7 December 2011, Scientific American

World oil prices may jump to US$150 a barrel if current investment levels are not maintained in the Middle East and North Africa. This is according to the International Energy Agency (IEA), which held its annual world energy outlook seminar in Singapore yesterday. Dr Fatih Birol, the chief economist at IEA, told MediaCorp that oil producing countries need to spend US$100 billion (S$130 billion) per year on upstream investment and production over the next four years to ensure output meets demand. Demand is growing fastest in emerging economies including China, he added.

7 December 2011, Scientific American

The chief economist of the International Energy Agency, Fatih Birol, said it would be "virtually impossible" to limit global temperature rises to 2C unless carbon capture and storage were a part of the energy mix.

6 December 2011, Time Magazine

Presenting the 2011 World Energy Outlook today in Istanbul, International Energy Agency Chief Economist Dr. Fatih Birol said that the world may well be entering a “golden age of natural gas” and that Australia would replace Qatar as the world’s largest gas producer within the next 10 years. The positive natural gas supply prospects represent an important opportunity for importing countries such as Turkey. “Envisaging lower gas prices, Turkey should utilize well the chance to renegotiate its long-term contracts”, Birol added.

6 December 2011, Reuters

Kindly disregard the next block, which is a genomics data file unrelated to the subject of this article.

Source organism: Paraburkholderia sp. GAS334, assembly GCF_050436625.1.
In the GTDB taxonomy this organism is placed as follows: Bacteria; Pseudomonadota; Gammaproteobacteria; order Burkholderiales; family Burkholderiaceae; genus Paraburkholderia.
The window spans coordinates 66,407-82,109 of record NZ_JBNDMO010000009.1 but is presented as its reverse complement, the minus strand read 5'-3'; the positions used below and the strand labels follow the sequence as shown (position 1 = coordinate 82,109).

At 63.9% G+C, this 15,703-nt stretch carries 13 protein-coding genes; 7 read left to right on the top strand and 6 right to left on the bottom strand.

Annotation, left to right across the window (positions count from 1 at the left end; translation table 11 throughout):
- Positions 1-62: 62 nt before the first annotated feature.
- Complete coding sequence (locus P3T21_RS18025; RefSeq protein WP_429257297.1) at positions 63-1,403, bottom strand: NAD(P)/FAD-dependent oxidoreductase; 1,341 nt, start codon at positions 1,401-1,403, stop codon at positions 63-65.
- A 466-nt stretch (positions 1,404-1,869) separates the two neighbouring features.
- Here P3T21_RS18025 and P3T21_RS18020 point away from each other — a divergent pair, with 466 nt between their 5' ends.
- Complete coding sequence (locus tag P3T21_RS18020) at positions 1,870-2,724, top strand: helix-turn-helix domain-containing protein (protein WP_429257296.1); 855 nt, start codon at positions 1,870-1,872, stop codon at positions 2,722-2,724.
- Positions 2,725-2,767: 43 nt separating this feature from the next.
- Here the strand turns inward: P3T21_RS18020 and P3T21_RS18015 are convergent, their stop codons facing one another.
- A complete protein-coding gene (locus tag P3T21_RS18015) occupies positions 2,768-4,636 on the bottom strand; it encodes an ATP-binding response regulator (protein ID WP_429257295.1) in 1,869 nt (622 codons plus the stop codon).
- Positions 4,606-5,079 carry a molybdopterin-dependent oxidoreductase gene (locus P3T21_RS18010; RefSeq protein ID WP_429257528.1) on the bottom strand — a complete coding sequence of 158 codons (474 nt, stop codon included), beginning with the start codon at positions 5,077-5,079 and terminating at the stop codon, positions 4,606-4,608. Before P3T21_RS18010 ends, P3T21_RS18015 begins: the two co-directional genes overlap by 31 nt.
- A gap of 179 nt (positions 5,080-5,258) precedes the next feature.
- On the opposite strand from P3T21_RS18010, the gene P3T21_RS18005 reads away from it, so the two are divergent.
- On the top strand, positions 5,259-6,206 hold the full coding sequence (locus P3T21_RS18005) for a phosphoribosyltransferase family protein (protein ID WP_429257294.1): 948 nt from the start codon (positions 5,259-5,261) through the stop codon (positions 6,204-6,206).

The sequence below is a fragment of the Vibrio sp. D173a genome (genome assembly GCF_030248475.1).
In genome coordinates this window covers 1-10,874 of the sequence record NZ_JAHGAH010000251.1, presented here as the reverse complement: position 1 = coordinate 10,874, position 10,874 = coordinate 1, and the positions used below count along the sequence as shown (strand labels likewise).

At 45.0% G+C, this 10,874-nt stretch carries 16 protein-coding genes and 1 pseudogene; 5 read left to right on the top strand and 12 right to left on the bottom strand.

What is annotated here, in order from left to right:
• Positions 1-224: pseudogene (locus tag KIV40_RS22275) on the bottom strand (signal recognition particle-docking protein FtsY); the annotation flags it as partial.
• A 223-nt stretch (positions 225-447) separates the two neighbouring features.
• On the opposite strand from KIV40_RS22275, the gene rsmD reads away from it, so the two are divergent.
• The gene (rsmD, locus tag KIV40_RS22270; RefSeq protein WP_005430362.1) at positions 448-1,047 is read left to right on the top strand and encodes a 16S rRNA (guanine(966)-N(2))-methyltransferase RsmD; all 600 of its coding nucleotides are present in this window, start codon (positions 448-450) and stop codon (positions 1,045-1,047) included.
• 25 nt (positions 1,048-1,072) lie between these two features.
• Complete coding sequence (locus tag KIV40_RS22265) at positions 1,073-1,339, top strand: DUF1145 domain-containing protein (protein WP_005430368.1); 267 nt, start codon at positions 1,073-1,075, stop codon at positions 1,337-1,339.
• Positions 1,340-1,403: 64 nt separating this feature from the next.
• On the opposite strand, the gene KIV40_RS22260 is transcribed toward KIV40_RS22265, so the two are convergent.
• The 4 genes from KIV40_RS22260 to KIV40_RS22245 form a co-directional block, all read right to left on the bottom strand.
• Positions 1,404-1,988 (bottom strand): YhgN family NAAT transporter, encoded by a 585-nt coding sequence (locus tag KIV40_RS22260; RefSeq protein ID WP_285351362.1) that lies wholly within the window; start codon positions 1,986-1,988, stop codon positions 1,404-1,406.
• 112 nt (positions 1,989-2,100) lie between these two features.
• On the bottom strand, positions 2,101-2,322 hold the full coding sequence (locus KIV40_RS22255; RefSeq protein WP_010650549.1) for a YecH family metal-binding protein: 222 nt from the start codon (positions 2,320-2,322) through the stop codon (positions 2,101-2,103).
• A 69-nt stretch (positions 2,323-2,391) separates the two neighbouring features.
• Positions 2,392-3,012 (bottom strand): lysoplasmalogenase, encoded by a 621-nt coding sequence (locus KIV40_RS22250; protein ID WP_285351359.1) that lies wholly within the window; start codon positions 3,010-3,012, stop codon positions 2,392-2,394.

We assume that the structure of the oil and gas industry remains dominated by Russian state and private companies, the Paris-based IEA said Wednesday in its World Energy Outlook. "Despite intermittent signs from the government of a desire to open the Russian oil and gas industry to foreign investment, history suggests this is likely to be a slow process." Russia will need to invest an average of almost $58 billion a year in its oil and gas industry to 2035 to stem output declines and start new fields, it said. With this investment, oil production will plateau for the next five years at 10.5 million barrels per day and drop to about 9.7 million a day in 2035, the IEA said. Exports will also fall, declining to 6.4 million bpd from 7.5 million in 2010. In the gas industry, output will climb to 860 billion cubic meters in 2035 from 637 billion last year, and exports will rise "substantially" to about 330 bcm in 2035 from 190 bcm in 2010, the IEA said.

5 December 2011, Engineering News

International Energy Agency chief economist Fatih Birol, visiting Australia this week to brief government and industry representatives on the global energy outlook, said Australias coal exports are expected to rise by 20 percent to 300 million tons annually by 2020. "Australia is gearing up for a massive export-focused expansion," he said. Australia needs new port infrastructure to avoid persistent bottlenecks in exporting coal, Birol said. In its recent Global Energy Outlook for 2011, IEA said coal has met nearly half of the increase in the worlds energy demand over the last decade and it expects that figure to increase to 65 percent by 2035.